A man wearing a mask depicting American flags jogs past the U.S. Capitol Building, Tuesday, April 28, 2020, in Washington. The…
A man wearing a mask jogs past the U.S. Capitol Building, April 28, 2020, in Washington.

WASHINGTON - U.S. lawmakers debated a controversial set of surveillance authorizations Wednesday, with the threat of a presidential veto looming over their efforts to pass the Foreign Intelligence Surveillance Act (FISA).

The FISA bill, which had passed the Republican-majority U.S. Senate earlier this month in a bipartisan 80-16 vote, faced new challenges when the Democratic-majority U.S. House added amendments. Those changes caused the U.S. Department of Justice to withdraw support for the bill Wednesday, threatening a veto from U.S President Donald Trump.

“Given the cumulative negative effect of these legislative changes on the Department’s ability to identify and track terrorists and spies, the Department must oppose the legislation now under consideration in the House. If passed, the Attorney General would recommend that the President veto the legislation,” Assistant Attorney General Stephen Boyd said in a statement.

The law establishing procedures for surveillance of foreign powers or foreign agents has drawn criticism from defenders of civil liberties who seek protections for American citizens who may be subject to unlawful searches in the course of collections.

Senate Intelligence Committee member Sen. Ron Wyden, D-Ore. questions CIA Director John Brennan on Capitol Hill in Washington, Feb. 9, 2016.

At issue is an amendment by Sen. Ron Wyden that was defeated by just one vote in the U.S. Senate but added by Democratic Rep. Zoe Lofgren in the version under consideration in the House.

“As the overwhelming bipartisan majority of the U.S. Senate has demonstrated, Americans do not want the government looking at the websites they visit, the YouTube videos they watch and the internet searches they conduct without a warrant,” Wyden said in a statement Tuesday applauding the addition of the Lofgren amendment.

“The House language protects U.S. persons with the same clear blanket prohibition provided by my Senate amendment. That means that it doesn’t matter if the government specifically intends to collect U.S. person records or not. Nor does the government get to decide when it is ‘reasonable’ to believe it is not collecting U.S. person records. If the person whose web browsing or internet searches are of interest could be a U.S. person, the collection is prohibited.”

President Donald Trump speaks at an event in the Rose Garden at the White House, May 26, 2020, in Washington.

The shift from the DOJ follows a Trump tweet Tuesday night, calling on House Republicans to vote against the bill.

“I hope all Republican House Members vote NO on FISA until such time as our Country is able to determine how and why the greatest political, criminal, and subversive scandal in USA history took place!” Trump tweeted.

Trump has alleged the FISA program was used illegally to spy on members of his 2016 presidential campaign in a bid to prevent him from winning the presidency. He has already tweeted a veto threat relating to an earlier House-passed version of the bill this past March.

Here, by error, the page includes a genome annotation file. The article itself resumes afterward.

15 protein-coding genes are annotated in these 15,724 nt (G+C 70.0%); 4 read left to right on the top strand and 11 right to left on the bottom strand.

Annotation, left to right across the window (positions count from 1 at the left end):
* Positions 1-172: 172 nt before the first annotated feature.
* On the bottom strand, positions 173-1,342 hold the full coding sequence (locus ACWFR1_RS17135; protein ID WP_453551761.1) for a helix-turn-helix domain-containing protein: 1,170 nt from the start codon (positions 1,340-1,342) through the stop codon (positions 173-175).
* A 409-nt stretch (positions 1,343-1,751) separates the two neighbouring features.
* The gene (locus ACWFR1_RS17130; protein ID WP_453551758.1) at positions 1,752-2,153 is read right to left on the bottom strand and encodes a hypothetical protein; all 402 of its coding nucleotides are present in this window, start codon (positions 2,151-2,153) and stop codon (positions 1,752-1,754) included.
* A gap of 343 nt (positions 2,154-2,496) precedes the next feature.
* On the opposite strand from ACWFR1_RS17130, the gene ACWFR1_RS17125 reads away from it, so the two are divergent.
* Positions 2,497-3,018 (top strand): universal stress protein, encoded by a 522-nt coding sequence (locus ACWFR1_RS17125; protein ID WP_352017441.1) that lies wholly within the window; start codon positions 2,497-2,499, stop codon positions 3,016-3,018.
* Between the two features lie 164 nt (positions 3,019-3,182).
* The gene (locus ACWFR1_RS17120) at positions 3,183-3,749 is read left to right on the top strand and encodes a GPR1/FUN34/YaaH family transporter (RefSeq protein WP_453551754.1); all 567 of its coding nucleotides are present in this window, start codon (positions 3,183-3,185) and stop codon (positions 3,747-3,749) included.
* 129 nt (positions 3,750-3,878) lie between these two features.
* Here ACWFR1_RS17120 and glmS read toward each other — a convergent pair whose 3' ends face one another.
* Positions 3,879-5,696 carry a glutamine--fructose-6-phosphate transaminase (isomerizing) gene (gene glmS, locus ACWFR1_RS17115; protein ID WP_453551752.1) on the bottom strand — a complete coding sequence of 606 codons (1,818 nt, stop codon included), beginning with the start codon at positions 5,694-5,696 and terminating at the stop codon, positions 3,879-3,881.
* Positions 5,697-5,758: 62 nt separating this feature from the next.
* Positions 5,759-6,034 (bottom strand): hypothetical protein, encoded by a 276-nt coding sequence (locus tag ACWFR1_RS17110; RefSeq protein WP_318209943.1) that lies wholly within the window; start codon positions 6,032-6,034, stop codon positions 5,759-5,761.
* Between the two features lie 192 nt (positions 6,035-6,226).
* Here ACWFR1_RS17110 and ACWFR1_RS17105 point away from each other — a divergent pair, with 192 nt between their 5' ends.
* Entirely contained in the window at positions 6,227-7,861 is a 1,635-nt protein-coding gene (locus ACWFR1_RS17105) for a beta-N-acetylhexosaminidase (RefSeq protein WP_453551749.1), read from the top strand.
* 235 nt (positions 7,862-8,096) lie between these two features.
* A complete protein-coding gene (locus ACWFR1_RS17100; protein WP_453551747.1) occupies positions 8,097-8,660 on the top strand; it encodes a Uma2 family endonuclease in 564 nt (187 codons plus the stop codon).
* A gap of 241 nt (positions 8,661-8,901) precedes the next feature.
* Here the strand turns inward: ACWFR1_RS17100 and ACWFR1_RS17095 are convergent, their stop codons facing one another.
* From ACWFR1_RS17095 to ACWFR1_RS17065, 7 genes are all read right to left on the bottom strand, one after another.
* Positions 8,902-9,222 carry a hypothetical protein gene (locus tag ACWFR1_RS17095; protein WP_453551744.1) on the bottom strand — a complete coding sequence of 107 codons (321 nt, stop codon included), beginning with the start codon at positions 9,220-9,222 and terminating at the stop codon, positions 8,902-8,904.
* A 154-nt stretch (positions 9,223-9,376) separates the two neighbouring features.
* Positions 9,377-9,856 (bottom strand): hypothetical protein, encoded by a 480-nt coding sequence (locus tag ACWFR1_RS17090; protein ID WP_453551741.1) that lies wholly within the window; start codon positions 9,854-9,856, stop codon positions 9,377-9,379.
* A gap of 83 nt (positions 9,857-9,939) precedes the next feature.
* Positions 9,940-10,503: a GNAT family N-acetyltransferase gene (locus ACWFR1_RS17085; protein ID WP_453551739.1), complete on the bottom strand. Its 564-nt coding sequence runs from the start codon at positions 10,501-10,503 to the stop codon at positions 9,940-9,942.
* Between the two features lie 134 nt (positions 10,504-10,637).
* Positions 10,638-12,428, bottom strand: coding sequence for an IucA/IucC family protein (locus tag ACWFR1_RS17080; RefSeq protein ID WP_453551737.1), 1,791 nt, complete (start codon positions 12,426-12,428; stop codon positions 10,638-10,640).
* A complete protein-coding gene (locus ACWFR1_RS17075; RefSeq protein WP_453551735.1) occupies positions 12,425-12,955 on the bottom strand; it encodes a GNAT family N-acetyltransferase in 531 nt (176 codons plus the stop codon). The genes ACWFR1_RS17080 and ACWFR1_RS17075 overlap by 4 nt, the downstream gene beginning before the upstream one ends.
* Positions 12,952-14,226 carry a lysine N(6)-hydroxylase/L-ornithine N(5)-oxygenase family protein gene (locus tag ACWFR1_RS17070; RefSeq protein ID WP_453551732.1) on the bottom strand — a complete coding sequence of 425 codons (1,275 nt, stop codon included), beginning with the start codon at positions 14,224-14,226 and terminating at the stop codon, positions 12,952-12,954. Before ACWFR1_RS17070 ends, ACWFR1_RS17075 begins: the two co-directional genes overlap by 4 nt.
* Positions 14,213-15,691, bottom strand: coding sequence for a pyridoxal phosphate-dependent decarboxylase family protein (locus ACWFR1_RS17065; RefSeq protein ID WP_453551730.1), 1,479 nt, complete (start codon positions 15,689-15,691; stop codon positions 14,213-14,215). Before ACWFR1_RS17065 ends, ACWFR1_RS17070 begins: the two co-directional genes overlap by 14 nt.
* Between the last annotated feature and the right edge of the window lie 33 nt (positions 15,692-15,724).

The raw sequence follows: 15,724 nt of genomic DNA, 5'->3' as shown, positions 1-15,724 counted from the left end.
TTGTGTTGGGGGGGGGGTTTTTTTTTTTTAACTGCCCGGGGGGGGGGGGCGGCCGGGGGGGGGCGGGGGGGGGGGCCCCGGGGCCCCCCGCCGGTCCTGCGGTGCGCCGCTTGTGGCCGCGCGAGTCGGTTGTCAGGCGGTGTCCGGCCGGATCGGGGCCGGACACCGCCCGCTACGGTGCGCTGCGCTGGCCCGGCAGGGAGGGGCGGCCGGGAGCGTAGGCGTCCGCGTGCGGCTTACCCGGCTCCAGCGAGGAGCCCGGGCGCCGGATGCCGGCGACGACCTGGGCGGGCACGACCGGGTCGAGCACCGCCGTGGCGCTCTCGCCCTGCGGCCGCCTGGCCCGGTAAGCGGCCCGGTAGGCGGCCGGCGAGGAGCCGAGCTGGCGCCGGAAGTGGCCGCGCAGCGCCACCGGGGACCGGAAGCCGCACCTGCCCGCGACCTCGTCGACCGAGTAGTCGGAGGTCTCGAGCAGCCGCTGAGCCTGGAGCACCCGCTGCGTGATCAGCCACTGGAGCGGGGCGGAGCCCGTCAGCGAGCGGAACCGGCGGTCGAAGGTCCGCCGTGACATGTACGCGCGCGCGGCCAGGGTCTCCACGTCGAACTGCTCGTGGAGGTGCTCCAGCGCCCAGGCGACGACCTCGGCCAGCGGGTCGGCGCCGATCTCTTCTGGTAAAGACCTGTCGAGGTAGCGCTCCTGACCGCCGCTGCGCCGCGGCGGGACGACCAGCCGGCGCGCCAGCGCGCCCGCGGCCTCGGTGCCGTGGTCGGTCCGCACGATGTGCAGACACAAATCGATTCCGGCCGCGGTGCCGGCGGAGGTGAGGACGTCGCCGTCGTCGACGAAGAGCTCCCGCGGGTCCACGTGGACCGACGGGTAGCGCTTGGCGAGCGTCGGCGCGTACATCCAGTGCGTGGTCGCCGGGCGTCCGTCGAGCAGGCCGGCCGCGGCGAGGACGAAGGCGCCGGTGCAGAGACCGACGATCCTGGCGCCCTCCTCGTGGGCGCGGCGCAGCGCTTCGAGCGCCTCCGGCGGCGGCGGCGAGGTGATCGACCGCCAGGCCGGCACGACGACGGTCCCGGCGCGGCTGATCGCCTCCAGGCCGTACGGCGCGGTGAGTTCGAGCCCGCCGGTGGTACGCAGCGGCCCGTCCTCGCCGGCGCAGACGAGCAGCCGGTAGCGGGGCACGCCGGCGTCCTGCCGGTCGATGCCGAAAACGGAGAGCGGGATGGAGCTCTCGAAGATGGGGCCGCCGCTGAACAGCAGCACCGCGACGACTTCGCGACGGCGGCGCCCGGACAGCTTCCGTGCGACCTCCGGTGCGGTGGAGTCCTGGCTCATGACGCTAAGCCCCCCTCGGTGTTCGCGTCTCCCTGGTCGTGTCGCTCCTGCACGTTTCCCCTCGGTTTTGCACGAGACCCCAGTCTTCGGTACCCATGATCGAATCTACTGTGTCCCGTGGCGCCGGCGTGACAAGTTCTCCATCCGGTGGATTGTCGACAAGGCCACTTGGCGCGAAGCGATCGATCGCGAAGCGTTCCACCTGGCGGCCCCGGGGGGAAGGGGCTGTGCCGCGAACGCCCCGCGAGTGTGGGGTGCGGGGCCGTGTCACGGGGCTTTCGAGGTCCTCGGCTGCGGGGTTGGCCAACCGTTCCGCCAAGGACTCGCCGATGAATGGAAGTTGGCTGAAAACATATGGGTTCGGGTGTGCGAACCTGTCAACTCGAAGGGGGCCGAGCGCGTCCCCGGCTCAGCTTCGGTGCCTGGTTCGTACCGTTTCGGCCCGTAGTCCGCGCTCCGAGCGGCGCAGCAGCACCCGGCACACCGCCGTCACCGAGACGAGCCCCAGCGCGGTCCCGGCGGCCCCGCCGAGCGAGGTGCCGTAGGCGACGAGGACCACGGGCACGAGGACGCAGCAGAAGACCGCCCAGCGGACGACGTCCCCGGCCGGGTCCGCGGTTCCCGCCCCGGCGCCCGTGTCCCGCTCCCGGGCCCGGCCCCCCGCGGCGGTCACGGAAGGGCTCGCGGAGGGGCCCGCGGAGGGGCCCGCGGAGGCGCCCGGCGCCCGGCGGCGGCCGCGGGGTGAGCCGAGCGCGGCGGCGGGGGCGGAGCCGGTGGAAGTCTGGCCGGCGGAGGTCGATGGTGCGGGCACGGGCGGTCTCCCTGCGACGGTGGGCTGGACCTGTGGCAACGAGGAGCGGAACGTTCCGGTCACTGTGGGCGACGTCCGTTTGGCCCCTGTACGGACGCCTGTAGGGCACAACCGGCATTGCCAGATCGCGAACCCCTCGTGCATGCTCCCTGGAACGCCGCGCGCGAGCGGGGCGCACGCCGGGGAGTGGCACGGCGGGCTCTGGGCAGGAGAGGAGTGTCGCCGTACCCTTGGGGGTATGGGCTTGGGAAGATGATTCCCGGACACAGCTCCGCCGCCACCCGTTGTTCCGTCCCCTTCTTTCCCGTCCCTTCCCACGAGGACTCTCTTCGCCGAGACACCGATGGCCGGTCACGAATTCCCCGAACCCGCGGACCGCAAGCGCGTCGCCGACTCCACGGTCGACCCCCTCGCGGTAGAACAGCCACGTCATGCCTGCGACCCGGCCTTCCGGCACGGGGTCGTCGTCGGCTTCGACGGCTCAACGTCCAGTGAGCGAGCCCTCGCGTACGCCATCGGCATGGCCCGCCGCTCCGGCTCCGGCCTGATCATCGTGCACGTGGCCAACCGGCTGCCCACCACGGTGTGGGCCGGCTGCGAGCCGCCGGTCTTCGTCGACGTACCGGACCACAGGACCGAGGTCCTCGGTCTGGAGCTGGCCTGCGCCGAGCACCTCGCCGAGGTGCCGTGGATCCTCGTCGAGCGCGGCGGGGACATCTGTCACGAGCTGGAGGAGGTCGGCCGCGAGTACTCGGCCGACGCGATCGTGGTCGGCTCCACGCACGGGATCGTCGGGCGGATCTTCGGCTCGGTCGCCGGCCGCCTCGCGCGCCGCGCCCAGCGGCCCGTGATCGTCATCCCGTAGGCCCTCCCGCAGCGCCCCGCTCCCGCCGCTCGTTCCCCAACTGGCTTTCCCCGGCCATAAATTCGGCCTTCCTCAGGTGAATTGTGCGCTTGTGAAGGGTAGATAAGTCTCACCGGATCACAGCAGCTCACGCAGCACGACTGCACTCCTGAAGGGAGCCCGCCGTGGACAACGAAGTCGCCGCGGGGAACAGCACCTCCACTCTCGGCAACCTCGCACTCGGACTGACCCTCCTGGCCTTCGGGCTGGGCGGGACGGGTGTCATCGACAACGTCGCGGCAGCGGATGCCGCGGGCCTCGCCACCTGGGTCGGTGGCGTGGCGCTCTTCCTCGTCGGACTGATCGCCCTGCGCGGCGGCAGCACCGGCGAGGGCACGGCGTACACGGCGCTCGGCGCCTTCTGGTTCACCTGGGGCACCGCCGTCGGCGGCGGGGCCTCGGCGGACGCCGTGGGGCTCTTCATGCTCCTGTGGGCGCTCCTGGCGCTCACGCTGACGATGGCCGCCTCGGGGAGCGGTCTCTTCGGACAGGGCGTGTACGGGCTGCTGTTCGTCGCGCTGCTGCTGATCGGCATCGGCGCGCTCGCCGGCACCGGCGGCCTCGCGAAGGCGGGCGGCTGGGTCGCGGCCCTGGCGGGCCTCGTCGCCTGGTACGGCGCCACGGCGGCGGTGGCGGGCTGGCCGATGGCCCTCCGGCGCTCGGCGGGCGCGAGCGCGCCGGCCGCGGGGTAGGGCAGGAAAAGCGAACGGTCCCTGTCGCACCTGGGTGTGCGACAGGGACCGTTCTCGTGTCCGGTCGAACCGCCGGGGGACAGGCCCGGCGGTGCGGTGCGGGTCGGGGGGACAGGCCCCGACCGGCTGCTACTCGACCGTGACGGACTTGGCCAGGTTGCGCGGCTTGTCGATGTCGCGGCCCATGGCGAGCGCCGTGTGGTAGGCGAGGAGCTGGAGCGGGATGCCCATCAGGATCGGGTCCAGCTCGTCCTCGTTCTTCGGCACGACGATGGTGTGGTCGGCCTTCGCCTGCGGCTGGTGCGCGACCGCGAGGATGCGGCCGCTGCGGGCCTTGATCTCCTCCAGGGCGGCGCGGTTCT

A DOJ investigation found last year the Federal Bureau of Investigation (FBI) had committed errors in its investigation into Russian interference into the 2016 election, including mistakes in an application to put former Trump campaign adviser Carter Page under surveillance. However, the investigation did not find any evidence of political bias as Trump alleges.

House Republican Leader Kevin McCarthy, D-Calif., speaks to reporters at his weekly news conference at the Capitol in Washington, July 25, 2019.

House Minority Leader Kevin McCarthy announced Republicans would oppose the Wednesday vote, calling for more time to reach bipartisan consensus.

“I'm interested in making sure the FISA court has reformed and able to sustain itself, that it's looking at foreigners, not Americans,”  McCarthy told reporters Wednesday.

McCarthy predicted that even if the bill passed the House, “it won't be signed into law, the president has questions, the attorney general has questions, the senators themselves disagree with it.”

Progressive Democrats also reportedly have concerns about the legislation, spelling trouble for the bill attaining the numbers needed for passage.

Rep. Kelly Armstrong, R-N.D., speaks during a gathering of the House Judiciary Committee on Capitol Hill, Dec. 12, 2019, in Washington.

Republican Rep. Kelly Armstrong, a former federal defense lawyer, echoed concerns in his party but said legislation could only go so far to stop abuses.

“There is no procedural thing that we can do that will stop that,” Armstrong said Wednesday in a hearing preparing the legislation for a vote. “We can pass all these reforms. We can leave it the way it is, but nothing is going to change until we get to a situation where we have people who, quite frankly, have more humility, have more of a public servant’s heart, a little less prosecutorial or law enforcement hubris.”